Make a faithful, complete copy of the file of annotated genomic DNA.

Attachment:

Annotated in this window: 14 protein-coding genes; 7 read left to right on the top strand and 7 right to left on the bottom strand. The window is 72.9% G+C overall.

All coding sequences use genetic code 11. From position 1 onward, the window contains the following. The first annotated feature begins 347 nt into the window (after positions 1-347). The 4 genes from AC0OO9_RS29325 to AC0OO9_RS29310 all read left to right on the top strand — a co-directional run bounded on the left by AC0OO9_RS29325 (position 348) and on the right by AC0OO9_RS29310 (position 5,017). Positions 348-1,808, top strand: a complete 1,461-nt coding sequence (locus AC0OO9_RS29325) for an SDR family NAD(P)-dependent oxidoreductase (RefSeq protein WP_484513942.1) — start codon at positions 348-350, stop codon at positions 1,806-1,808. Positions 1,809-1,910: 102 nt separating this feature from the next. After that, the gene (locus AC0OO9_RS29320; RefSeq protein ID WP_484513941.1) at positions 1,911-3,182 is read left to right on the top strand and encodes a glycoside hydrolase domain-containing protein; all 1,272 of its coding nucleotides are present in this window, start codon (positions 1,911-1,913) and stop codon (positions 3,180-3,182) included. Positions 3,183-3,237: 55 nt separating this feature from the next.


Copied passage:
Annotated in this window: 14 protein-coding genes; 7 read left to right on the top strand and 7 right to left on the bottom strand. The window is 72.9% G+C overall.

All coding sequences use genetic code 11. From position 1 onward, the window contains the following. The first annotated feature begins 347 nt into the window (after positions 1-347). The 4 genes from AC0OO9_RS29325 to AC0OO9_RS29310 all read left to right on the top strand — a co-directional run bounded on the left by AC0OO9_RS29325 (position 348) and on the right by AC0OO9_RS29310 (position 5,017). Positions 348-1,808, top strand: a complete 1,461-nt coding sequence (locus AC0OO9_RS29325) for an SDR family NAD(P)-dependent oxidoreductase (RefSeq protein WP_484513942.1) — start codon at positions 348-350, stop codon at positions 1,806-1,808. Positions 1,809-1,910: 102 nt separating this feature from the next. After that, the gene (locus AC0OO9_RS29320; RefSeq protein ID WP_484513941.1) at positions 1,911-3,182 is read left to right on the top strand and encodes a glycoside hydrolase domain-containing protein; all 1,272 of its coding nucleotides are present in this window, start codon (positions 1,911-1,913) and stop codon (positions 3,180-3,182) included. Positions 3,183-3,237: 55 nt separating this feature from the next.